So people in lower and middle class households run up their credit card debt so they have a higher standard of living. They may not have a problem paying the minimum payment, but if something happens to them and they lose their job, they are often forced into bankruptcy or stuck paying insane interest rates or have their wages garnished.

I believe I have mentioned before I work for a large payroll company as an HR consultant. Back in 2007 most of the garnishments I saw come in were child support related. Over the past five years I have seen a HUGE increase in garnishments from short term lenders. Someone needs a little extra money, so they take out a $500 loan from the check cashing store and then when they get paid from their job they can't afford to pay back the lender. That $500 loan turns into $3,000 after interest, fees, attorney, and court fees. Most of these people are making under $15 an hour.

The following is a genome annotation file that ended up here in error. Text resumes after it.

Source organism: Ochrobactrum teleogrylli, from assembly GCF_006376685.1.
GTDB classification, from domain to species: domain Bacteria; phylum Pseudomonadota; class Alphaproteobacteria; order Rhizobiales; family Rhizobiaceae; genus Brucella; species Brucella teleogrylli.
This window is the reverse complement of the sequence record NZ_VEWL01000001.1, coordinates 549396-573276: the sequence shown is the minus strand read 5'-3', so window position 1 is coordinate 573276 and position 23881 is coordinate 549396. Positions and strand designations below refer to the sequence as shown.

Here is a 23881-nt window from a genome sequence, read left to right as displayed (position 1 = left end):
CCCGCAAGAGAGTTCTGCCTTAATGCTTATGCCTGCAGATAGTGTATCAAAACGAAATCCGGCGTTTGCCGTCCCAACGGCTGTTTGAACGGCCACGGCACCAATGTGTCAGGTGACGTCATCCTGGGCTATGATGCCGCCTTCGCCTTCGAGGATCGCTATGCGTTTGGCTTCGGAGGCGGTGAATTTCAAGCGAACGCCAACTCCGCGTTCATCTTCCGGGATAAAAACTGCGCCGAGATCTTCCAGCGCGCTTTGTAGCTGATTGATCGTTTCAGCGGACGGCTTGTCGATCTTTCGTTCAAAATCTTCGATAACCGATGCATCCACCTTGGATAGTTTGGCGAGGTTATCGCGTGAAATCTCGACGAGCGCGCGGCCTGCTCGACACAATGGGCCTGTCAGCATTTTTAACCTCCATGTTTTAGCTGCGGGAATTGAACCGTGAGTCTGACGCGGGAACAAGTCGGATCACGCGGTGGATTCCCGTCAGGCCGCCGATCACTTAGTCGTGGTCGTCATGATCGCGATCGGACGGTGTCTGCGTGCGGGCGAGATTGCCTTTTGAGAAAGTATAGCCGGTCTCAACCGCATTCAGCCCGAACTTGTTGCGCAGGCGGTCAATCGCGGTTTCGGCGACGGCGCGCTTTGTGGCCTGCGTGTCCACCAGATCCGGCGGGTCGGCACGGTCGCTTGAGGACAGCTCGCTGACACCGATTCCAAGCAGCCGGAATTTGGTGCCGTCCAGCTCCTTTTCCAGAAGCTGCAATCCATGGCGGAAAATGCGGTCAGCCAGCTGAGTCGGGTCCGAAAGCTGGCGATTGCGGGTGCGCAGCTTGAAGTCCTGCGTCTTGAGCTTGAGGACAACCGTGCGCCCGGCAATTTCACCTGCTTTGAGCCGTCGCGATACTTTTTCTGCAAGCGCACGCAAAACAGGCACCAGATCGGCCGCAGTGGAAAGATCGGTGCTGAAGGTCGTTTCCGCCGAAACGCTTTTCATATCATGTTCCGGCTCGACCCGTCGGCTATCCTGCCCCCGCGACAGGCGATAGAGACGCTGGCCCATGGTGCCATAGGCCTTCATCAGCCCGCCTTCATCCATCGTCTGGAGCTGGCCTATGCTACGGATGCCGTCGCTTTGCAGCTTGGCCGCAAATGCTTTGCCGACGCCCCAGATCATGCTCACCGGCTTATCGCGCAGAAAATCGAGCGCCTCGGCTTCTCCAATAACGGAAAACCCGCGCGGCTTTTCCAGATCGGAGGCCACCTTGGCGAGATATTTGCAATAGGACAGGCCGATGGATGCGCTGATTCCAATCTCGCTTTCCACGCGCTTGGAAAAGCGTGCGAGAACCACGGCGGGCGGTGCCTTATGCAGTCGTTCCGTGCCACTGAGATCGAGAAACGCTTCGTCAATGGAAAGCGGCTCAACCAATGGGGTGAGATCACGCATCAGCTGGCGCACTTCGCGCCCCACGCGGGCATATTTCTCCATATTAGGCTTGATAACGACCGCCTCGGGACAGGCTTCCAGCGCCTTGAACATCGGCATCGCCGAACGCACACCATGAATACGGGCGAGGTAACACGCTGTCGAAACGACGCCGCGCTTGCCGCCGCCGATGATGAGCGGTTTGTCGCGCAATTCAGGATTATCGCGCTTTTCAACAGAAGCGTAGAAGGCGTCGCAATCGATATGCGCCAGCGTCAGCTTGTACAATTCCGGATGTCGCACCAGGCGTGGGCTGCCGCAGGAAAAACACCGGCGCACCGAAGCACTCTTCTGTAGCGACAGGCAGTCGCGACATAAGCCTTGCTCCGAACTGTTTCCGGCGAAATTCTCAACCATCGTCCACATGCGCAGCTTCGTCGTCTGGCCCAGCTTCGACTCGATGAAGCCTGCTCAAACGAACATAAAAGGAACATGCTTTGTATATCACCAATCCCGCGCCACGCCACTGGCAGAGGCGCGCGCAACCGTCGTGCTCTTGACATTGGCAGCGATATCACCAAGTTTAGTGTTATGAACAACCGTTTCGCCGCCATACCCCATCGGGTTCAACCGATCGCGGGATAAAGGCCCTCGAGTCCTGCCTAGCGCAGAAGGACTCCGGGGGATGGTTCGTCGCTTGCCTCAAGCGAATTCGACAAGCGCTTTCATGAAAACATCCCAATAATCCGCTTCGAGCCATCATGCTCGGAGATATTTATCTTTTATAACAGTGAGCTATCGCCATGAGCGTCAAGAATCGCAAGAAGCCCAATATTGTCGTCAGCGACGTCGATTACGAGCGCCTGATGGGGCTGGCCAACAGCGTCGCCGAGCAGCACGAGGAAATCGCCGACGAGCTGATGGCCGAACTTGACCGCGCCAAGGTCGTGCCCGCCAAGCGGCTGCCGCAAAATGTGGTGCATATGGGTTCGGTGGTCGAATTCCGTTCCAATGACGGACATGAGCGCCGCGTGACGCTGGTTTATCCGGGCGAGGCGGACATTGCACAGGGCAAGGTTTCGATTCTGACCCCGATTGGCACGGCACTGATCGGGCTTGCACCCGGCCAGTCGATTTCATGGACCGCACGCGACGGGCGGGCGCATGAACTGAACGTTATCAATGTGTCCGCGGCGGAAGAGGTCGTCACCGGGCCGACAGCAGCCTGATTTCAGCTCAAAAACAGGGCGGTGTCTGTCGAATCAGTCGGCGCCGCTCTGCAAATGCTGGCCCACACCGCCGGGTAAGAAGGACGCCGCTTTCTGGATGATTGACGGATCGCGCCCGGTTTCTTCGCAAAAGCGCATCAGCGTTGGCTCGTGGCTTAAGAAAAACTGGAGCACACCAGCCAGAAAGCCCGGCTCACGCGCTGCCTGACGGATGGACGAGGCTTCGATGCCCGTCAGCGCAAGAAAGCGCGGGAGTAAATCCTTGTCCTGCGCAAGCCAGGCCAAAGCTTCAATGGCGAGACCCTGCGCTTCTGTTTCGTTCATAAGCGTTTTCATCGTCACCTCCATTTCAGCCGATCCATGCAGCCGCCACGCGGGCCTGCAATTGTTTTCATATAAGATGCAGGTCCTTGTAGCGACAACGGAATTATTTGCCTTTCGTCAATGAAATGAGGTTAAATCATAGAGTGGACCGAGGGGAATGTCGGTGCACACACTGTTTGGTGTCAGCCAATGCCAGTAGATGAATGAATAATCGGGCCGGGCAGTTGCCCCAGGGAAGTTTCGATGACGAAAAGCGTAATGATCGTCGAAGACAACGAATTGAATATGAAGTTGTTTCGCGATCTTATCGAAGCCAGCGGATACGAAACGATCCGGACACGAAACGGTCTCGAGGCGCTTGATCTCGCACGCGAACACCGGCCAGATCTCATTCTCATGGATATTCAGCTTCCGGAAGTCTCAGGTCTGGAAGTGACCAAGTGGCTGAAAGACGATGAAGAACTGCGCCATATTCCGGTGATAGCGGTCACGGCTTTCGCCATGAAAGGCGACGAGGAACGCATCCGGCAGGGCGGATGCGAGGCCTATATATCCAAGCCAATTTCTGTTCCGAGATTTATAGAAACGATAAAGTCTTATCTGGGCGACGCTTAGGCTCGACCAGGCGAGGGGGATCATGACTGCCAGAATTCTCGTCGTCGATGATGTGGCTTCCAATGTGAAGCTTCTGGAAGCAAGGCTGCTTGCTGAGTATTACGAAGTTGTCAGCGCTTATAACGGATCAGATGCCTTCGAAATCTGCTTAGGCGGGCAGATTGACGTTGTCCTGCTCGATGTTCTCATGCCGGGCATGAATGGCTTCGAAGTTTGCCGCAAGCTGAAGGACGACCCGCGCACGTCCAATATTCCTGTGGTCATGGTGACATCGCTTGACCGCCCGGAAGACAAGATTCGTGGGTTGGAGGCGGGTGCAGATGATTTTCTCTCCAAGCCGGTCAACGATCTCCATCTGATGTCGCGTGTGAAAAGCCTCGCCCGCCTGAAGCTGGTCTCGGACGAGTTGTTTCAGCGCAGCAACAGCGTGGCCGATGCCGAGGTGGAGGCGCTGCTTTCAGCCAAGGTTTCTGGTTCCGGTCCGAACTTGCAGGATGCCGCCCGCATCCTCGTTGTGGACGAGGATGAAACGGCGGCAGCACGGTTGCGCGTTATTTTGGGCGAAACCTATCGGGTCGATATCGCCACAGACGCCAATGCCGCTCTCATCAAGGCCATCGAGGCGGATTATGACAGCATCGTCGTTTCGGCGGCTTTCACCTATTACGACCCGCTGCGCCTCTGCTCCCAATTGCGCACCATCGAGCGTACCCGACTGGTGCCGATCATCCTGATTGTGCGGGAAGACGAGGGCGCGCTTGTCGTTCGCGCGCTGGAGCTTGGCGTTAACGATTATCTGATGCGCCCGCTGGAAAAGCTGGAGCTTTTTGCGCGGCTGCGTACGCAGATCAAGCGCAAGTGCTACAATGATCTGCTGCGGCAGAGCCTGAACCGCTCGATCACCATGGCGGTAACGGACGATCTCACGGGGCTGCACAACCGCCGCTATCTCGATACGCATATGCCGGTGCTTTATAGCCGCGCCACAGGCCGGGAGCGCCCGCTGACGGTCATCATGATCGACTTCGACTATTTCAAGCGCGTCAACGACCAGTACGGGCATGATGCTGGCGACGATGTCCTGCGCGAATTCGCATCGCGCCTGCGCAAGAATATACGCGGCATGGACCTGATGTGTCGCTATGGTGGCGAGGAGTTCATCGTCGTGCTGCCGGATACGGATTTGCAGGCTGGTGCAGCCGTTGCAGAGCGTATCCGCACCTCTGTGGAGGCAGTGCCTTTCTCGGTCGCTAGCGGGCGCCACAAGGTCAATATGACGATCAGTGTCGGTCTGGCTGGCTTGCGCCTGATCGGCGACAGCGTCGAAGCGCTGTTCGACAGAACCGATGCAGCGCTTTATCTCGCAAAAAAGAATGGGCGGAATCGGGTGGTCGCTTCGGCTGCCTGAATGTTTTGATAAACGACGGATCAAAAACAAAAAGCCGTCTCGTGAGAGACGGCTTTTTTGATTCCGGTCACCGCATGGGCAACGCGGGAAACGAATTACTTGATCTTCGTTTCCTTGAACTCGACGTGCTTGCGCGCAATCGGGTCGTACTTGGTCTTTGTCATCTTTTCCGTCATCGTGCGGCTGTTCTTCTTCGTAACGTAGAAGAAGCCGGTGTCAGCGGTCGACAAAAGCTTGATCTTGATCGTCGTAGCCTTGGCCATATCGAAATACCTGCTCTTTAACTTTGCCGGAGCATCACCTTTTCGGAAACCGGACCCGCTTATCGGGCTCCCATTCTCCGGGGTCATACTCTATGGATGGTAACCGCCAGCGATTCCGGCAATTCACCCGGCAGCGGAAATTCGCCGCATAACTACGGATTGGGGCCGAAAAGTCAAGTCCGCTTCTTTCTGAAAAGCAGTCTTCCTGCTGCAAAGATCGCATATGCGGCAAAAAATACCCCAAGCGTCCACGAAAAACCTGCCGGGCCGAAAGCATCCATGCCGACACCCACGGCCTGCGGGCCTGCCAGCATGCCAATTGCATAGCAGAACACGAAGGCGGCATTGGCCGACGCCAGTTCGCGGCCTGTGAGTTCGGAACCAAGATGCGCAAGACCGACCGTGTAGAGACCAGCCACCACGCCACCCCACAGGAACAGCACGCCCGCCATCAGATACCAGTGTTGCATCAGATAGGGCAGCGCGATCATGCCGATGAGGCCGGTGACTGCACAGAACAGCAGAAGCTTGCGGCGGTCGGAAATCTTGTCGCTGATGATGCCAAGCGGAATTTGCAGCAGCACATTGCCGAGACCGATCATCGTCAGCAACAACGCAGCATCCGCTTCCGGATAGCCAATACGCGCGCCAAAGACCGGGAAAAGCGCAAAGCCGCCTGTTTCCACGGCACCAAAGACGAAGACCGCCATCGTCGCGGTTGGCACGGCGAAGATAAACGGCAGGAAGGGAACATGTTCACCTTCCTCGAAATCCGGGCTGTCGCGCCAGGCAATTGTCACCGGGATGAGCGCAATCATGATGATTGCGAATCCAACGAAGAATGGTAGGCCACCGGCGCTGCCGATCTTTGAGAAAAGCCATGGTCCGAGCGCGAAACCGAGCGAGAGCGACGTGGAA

The easy access of credit is (in my opinion) the biggest enemy right now to the poor and middle class. Rather than teaching people how to save, we are only teaching how to spend. Someone can walk into almost any department store and sign up for their special credit card. The reason they give people so many good deals (Kohl's for example gives you 15% off all purchases!) is because they are going to make a lot more off of that person in interest.

If we could change the mentality of people that saving for something is better in the long run than instant gratification, the problem with money trickling up wouldn't be as much of a problem.

(Sorry for the long post)

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Orincoro
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Sure, the problem is not systemic. It's that black... I mean poor people are irresponsible with their money. Sorry to sound dismissive. Well... not exactly sorry. I find it unfortunate that this is your primary focus. It is misplaced.
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King of Men
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There is no monopoly on capital. Anyone can get some.